Naked Science Forum

Non Life Sciences => Technology => Topic started by: RidaChat on 07/06/2019 05:47:21

Title: Why do aeroplanes leave trails in the sky?
Post by: RidaChat on 07/06/2019 05:47:21
Why planes leave trails in the sky ?
Title: Re: Why do aeroplanes leave trails in the sky?
Post by: Bored chemist on 07/06/2019 10:03:37
Why planes leave trails in the sky ?
Largely, for the same reason that cars and lorries do. They leave a trail of exhaust fumes.
There's also a second effect- they plane causes condensation of water vapour from the air.
https://en.wikipedia.org/wiki/Contrail


Incidentally, since this has nothing to do with the appearance of propellers, you should have started a separate thread for it.

Title: Re: Why do aeroplanes leave trails in the sky?
Post by: Colin2B on 07/06/2019 10:12:58
Why planes leave trails in the sky ?
Incidentally, since this has nothing to do with the appearance of propellers, you should have started a separate thread for it.
Quite right, Iíve split it off
Title: Re: Why do aeroplanes leave trails in the sky?
Post by: evan_au on 07/06/2019 12:53:26
Exhaust gas from a car contains a lot of water vapor, but it is so hot that it stays a vapor until it disperses.

At the altitude that jets fly, the air is so incredibly cold that the water vapor in the exhaust cools close behind the plane, forming a trail of ice crystals in the air.

See: https://en.wikipedia.org/wiki/Contrail
Title: Re: Why do aeroplanes leave trails in the sky?
Post by: RD on 08/06/2019 13:42:22
... this has nothing to do with the appearance of propellers, you should have started a separate thread for it.

There can be condensation trails at the tips of propellers & tips of wings ...

(https://upload.wikimedia.org/wikipedia/commons/a/aa/DehavillandCC-115Buffalo12.JPG)

(https://upload.wikimedia.org/wikipedia/commons/thumb/a/a8/FA-18C_vapor_LEX_and_wingtip_1.jpg/640px-FA-18C_vapor_LEX_and_wingtip_1.jpg)

https://en.wikipedia.org/wiki/Wingtip_vortices
Title: Re: Why do aeroplanes leave trails in the sky?
Post by: Bored chemist on 09/06/2019 09:44:21
"Why do aeroplanes leave trails in the sky?"
Where else?
Title: Re: Why do aeroplanes leave trails in the sky?
Post by: evan_au on 09/06/2019 09:48:52
Trails behind airplanes only occur under particular conditions of temperature and humidity. This is often restricted to a narrow band of altitudes.

There are two different mechanisms at work in these examples:
- The trails from the tips of wings and propellers occur due to turbulence, causing moisture already in the air to condense into droplets big enough to disperse visible light. These trails start right at the body of the plane. But these vortices usually dissipate  enough in one or two plane-lengths to become invisible again*.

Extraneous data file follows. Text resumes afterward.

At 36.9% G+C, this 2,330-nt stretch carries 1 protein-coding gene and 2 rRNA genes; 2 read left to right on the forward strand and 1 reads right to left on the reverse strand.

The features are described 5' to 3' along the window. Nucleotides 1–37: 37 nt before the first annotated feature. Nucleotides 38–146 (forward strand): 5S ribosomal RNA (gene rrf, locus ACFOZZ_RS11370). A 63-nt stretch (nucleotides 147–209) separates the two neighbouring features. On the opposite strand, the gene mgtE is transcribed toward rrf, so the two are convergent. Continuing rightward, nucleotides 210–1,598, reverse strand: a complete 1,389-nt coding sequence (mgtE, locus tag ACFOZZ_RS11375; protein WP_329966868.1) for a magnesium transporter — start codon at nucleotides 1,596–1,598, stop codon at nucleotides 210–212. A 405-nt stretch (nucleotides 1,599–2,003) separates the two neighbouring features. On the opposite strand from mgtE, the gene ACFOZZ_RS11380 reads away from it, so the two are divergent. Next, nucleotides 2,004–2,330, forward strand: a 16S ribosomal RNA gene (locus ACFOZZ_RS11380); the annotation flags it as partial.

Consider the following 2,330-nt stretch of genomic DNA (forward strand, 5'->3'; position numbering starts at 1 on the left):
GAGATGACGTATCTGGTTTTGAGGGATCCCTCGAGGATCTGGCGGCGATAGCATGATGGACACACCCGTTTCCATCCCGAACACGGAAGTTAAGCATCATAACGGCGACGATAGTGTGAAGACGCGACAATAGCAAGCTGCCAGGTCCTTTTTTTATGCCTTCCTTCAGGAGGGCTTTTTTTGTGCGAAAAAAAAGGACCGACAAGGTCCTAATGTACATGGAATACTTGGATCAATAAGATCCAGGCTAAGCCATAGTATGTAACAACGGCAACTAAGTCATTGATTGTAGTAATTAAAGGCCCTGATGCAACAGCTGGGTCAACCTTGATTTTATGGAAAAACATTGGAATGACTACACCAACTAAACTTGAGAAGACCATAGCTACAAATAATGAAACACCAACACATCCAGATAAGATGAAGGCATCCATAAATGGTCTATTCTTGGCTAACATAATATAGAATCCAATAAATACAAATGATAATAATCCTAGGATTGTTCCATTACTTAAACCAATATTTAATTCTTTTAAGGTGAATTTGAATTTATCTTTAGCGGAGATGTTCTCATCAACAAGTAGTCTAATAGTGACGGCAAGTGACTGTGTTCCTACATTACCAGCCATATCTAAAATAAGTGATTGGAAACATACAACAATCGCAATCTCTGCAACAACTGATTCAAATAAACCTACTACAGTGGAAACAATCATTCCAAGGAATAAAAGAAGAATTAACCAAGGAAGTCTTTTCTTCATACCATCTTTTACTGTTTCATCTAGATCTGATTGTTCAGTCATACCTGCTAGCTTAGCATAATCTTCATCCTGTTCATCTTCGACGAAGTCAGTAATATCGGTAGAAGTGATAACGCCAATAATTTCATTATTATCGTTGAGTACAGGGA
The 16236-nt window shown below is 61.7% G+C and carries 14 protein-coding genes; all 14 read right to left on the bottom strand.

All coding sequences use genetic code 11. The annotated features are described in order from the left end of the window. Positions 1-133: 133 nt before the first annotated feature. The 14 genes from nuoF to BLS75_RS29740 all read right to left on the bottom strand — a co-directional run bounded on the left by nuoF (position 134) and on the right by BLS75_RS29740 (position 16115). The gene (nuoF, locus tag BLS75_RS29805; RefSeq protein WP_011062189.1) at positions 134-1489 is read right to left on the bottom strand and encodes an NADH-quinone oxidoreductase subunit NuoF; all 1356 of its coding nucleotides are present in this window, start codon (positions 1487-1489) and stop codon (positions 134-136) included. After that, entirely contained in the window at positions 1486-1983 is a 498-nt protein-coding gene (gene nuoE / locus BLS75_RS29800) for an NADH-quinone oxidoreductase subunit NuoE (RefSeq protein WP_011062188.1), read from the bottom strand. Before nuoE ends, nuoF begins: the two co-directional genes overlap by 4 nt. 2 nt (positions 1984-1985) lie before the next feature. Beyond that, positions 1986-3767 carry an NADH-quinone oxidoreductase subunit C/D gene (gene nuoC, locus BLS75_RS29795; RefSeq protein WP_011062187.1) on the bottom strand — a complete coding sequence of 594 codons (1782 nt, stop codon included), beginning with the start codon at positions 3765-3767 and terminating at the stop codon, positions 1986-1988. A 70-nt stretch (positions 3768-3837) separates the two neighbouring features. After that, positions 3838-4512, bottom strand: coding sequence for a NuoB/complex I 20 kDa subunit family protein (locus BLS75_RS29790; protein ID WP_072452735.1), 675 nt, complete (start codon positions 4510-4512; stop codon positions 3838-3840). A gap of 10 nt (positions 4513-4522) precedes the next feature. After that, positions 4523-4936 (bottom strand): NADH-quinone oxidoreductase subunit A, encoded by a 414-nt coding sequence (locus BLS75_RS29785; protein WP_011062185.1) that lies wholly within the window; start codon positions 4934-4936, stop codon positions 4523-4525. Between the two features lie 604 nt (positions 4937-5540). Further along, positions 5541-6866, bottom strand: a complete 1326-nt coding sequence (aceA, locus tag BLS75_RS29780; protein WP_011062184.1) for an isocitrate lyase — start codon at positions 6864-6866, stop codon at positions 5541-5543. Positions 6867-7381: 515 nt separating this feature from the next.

- The trails coming from the engines is due to extra moisture added to the air from the burning fuel. These trails start somewhat after the engines, as the exhaust needs to cool down before the water vapor can condense and/or freeze. Under the right conditions, these trails can persist for many minutes after the plane has passed.

One of the important tasks of the weather bureau is to advise military aviators what altitudes to avoid. The last thing you want on a stealthy military mission is a big arrow across half the sky pointing at exactly where you are!

*Just because these vortices are invisible does not mean that they are harmless. You do not want to pilot a light aircraft anywhere near the flight path of an A380!

Quote from: Bored Chemist
"Why do aeroplanes leave trails in the sky?"
Where else?
They often leave rather dramatic skid marks on the threshold of the runway...
Title: Re: Why do aeroplanes leave trails in the sky?
Post by: alancalverd on 09/06/2019 10:04:25
Quote from: Bored Chemist"Why do aeroplanes leave trails in the sky?"Where else?They often leave rather dramatic skid marks on the threshold of the runway...
                           
                           
Which is just as well. I must have flown into Leeds-Bradford a dozen times, but somehow they keep moving it between trips and if you make a visual approach (below 2000 ft in the controlled area) it disappears behind the city or under a hill - twice last week! But the runway is immediately identifiable by the black skidmark on a white surface. Who needs GPS?